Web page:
In 2018, Fontaine, with colleagues at the University of Alabama, looked at insulin levels in a study of the ketogenic diet in women diagnosed with ovarian or endometrial cancers. “We became interested in gynaecological cancers because it seemed like those cells were very glycolytic,” says Fontaine. In the 12-week trial, led by Professor of Nutrition Sciences Barbara Gower, 45 participants were randomised to either a ketogenic or standard recommended diet (roughly 40‒60% carb, 15% protein and less than 20% fat). They found that those on the ketogenic diet had lower fasting insulin levels, and they also found a negative correlation between ketone levels and insulin growth factor 1 (IGF1), which is known to drive cancer proliferation. “Our hypothesis is this reduction in insulin is where [the ketogenic diet] could provide a favourable environment, in the sense of reducing cancer proliferation and growth,” says Fontaine.
But the trial did not find any significant reductions in another cancer marker, CA125, a protein found in greater concentration in ovarian cancer cells. Fontaine points to shortcomings in the trial design as a possible explanation for this finding. “The problem was that these women were at different stages of treatment, some of them were still undergoing chemo. So our speculation is that, although the diet had favourable effects on body fat and insulin and IGF1, the effects on cancer were just overshadowed by the fact that they were still undergoing very invasive chemotherapy.” He hopes ultimately that a large multi-centre study, starting directly after diagnosis but before the start of standard treatments, could isolate the impact of the diet alone. But as he adds, “Logistically, pulling that kind of trial off is going to be a real challenge.”
“There are many lines of evidence that the specific metabolism of cancers varies across different cancers”
Vander Heiden agrees that controlling insulin levels may be the key, but to understand this more fully more work is needed on the relationship between cancer and metabolism. “There are many lines of evidence that the specific metabolism of cancers varies across different cancers,” says Vander Heiden. “In some cases [the ketogenic diet] maybe is beneficial, in other cases, it’s maybe not.”
Where the ketogenic diet might play a role
One area where evidence is mounting is for its use is in improving the performance of phosphatidylinositol-3 (PI3) kinase inhibitors. These drugs were designed to inhibit insulin-activated growth factor enzymes, and in doing so limit cancer proliferation, but have so far failed to live up to expectations. “The PI3 kinase inhibitors have been a very disappointing class of drugs in the clinic… they’re not the game changing drugs many thought they would be,” says Vander Heiden. The reason seems to be that when a PI3K inhibitor blocks insulin signalling in cancer cells, it causes glucose levels to be elevated in normal cells, which in turn stimulates more insulin production from the pancreas, balancing out any initial advantage.
In 2018, Lewis Cantley at the Cornell Weil Medical School in New York, showed that PI3K inhibitors are more effective in preventing cancer proliferation in mice when combined with a ketogenic diet, to lower blood glucose levels. The diet was found to be more effective than using glucose-lowering drugs such as metformin. Cantley is now planning trials in patients with breast and endometrial cancer, leukaemia or lymphomas, using both the diet and PI3K inhibitors. It is important to note, however, that in cancer cells where growth was not linked to the PI3K pathway or insulin, the ketogenic diet had little effect, and in the case of some leukaemias, it actually caused faster progression.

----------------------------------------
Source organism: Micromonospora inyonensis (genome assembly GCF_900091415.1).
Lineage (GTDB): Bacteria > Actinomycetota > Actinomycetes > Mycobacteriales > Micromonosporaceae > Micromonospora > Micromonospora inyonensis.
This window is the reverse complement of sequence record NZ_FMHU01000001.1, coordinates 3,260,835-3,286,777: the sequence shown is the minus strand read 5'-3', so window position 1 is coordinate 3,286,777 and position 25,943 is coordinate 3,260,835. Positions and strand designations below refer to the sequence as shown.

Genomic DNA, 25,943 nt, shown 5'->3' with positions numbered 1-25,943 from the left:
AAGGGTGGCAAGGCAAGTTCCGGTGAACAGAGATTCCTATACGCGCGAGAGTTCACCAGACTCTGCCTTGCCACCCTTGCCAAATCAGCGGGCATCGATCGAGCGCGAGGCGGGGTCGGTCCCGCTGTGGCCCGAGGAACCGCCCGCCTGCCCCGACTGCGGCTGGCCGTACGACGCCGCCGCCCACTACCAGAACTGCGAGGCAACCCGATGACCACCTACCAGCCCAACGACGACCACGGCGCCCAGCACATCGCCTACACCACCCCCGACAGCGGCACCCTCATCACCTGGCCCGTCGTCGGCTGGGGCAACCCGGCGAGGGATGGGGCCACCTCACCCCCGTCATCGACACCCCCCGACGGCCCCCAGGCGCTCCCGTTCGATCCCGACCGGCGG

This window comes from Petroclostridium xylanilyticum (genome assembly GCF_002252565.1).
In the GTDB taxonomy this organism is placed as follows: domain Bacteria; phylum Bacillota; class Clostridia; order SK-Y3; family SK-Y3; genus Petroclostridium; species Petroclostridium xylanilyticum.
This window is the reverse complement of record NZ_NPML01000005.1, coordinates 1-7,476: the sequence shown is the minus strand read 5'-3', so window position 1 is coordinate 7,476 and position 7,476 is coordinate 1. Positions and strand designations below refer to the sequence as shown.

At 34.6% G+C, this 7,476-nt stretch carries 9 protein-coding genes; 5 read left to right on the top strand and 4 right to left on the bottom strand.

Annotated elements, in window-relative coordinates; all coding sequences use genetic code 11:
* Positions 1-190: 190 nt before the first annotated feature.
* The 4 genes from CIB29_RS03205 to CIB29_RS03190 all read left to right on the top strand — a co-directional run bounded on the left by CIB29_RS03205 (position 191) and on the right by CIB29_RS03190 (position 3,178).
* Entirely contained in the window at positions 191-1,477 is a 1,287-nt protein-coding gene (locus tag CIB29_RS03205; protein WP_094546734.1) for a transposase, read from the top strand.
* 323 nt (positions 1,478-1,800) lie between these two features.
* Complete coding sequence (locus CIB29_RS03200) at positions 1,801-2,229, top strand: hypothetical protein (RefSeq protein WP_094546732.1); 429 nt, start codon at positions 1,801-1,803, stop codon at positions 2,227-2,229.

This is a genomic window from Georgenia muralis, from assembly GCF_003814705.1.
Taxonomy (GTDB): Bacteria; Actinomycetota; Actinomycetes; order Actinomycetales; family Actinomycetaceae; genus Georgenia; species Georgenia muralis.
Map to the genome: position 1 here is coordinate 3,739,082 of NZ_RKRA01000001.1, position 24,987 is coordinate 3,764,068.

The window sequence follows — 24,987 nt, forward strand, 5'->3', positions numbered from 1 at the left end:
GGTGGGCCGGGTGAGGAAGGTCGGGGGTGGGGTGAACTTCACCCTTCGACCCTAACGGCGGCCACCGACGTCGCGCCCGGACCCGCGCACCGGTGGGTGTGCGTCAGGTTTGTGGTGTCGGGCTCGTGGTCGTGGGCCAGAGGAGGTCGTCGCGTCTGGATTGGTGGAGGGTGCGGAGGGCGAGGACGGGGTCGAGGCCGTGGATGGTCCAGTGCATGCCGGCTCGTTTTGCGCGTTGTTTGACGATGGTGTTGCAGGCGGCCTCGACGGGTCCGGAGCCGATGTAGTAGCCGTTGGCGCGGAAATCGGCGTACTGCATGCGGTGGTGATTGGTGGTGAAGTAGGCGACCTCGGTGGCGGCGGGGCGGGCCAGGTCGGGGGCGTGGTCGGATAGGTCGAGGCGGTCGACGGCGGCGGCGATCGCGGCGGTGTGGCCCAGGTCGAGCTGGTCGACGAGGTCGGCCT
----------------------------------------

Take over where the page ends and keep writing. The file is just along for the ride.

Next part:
Another possible role for the diet is in its ability to sensitise cancer cells to radiation. This was recently investigated by Rekha Chaudhary, an oncologist specialising in brain cancers and professor of medicine at the University of Cincinnati. She became interested in using the diet as an adjunct to the treatment of glioblastoma multiforme (GBM), the most aggressive form of primary brain tumour (grade IV astrocytoma), with a five-year survival rate of only 3%.
“My hypothesis was that the ketogenic diet was making the cancer cells more sensitive to radiation”
Her interest had been sparked by mouse studies performed 2012, in the laboratory of neuro-oncologist Adrienne Scheck at St Joseph’s Hospital and Medical Center, Phoenix Arizona. The studies had shown that, while placing mice with malignant gliomas on a ketogenic diet increased their median survival by five days, when given with radiation, 9 out of 11 animals showed undetectable tumour signals after treatment, and no recurrences in 200 days. “The ketogenic diet seems to cause mTor inhibition [a kinase that belongs to the PI3K family], and [mTor inhibition] often leads to radiation sensitivity. So my hypothesis was that actually [the ketogenic diet] was making the cancer cells more sensitive to radiation,” says Chaudhary.
In a retrospective study of 29 patients with grades II‒IV astrocytoma, patients followed a modified Atkins diet ‒ a variant of the ketogenic diet with a 1:1 ratio of fat to protein and carbohydrate ‒ throughout radiation and chemotherapy. Chaudhary saw some promising signs compared to the control group. Among the 19 patients diagnosed with grade IV astrocytoma (glioblastoma), she observed increases in the extent of pseudoprogression on MRI scan in 11 (58%). This temporary increase in lesion size on MRI images often occurs after radiation therapy, prior to improvements. Chaudhary has not yet been able to analyse survival data, but she acknowledges that a much bigger study would be needed to reach conclusions, which could be difficult to do with patients suffering from these types of cancers.